Running from Washington, D. C. to Knoxville, the Blue Ridge Parkway takes visitors on a delightful journey of beauty and discovery. Extend your child’s Blue Ridge experience with these incredible learning opportunities within “spittin’ distance” of America’s Favorite Highway.
“You’re not going to school today!” my mother said as I entered the kitchen on a cold December morning during my sixth grade year. “It snowed in the mountains last night. We are going to go see it.”
My sixth grade year was my family’s first year living in North Carolina. We had lived in Florida until that point, and my only memory of snow was the one time we had flurries when I was six. I had never thrown a snow ball, made a snow angel, or even seen a field covered in the white stuff.
We drove the two hours up to Boone that morning. By the end of the day, I had a newfound love of all things snowy and mountainous. Over the years, I’ve fallen further in love with the Blue Ridge and the abundant opportunities for fun, adventure, and learning throughout the mountain range.
One of our favorite travel guide publishers, Moon Travel Guides, has sponsored this post. We love their Moon Blue Ridge Parkway Road Trip guide and recommend it to any family planning a Blue Ridge adventure! Find the Moon Blue Ridge Parkway Road Trip book at this link.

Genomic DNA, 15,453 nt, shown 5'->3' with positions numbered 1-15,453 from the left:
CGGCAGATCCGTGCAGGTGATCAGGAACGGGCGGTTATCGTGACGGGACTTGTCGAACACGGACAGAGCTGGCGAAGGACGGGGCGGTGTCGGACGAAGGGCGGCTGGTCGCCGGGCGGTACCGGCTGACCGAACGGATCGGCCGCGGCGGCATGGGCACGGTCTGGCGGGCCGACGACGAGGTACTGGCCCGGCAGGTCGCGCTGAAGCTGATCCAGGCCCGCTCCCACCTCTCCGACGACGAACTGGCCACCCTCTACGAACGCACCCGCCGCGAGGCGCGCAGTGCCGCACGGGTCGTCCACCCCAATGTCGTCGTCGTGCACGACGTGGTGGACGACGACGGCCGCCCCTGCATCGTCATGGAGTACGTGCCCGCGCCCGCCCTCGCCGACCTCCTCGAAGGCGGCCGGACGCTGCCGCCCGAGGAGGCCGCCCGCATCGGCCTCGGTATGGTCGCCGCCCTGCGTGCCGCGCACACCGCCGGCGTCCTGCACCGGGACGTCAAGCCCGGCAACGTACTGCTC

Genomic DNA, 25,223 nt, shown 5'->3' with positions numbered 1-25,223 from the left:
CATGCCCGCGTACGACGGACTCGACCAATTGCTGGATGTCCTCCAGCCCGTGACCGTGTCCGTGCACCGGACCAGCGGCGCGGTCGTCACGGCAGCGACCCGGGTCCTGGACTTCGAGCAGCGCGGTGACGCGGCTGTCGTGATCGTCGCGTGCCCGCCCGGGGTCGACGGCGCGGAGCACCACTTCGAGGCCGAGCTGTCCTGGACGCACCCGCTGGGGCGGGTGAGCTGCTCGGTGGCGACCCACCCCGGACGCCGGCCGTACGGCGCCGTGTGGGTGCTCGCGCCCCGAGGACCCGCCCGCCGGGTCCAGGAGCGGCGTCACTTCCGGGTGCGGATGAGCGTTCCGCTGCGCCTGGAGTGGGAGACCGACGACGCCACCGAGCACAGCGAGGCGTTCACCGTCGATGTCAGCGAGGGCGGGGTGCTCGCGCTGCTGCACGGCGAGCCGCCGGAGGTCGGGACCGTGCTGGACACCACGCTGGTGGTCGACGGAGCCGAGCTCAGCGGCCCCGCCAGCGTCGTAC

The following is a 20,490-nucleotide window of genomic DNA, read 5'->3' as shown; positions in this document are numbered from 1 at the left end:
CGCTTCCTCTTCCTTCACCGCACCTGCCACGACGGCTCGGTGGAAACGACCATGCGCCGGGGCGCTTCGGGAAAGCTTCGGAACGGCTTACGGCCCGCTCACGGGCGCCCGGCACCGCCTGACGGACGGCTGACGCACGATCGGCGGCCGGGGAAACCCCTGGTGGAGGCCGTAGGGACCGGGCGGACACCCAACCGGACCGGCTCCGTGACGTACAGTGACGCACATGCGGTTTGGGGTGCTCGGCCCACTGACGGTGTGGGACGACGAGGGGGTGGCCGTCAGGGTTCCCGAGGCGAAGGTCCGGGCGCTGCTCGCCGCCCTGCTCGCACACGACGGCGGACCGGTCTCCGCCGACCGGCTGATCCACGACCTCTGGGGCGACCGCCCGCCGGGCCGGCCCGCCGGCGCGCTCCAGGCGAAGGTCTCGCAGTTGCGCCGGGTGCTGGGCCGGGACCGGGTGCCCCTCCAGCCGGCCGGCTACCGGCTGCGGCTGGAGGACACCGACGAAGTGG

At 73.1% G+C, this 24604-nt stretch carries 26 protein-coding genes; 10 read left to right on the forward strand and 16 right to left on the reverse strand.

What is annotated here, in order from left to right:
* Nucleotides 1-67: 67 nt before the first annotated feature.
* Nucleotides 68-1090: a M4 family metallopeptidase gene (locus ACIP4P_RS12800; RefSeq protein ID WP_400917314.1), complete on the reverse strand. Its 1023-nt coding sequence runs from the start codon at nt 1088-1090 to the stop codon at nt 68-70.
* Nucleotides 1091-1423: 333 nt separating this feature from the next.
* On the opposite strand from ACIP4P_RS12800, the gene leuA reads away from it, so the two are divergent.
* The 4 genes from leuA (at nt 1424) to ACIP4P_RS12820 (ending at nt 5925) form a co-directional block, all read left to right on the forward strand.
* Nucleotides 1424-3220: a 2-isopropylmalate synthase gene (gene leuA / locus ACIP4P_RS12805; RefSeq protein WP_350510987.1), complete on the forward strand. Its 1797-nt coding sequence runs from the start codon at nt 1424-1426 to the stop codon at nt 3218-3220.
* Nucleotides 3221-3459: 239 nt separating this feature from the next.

We now live about three hours from the mountains. As a family, we’ve built memories that include apple picking in Hendersonville, cherry picking just over the border in Virginia, mining for gold outside of Asheville, and many more along the Parkway.
We love the peace, beauty, and bonding that can be found in the nature of the mountains. We also love the learning opportunities we’ve discovered along the way. I have 17 of our family’s favorite Blue Ridge Parkway adventures to share with your crew.
Geologic Adventures on the Blue Ridge Parkway:
Take in a site that’s been amazing viewers for generations. In a stunning limestone gorge, your family can experience the 215-foot tall nature-made bridge. Along with the views of the bridge, you’ll enjoy 6 miles of hiking trails, a Monacan Indian Villiage, and a 30-foot tall waterfall. Living history programs will help your family learn about how the area’s resources were used for survival for many generations across the centuries.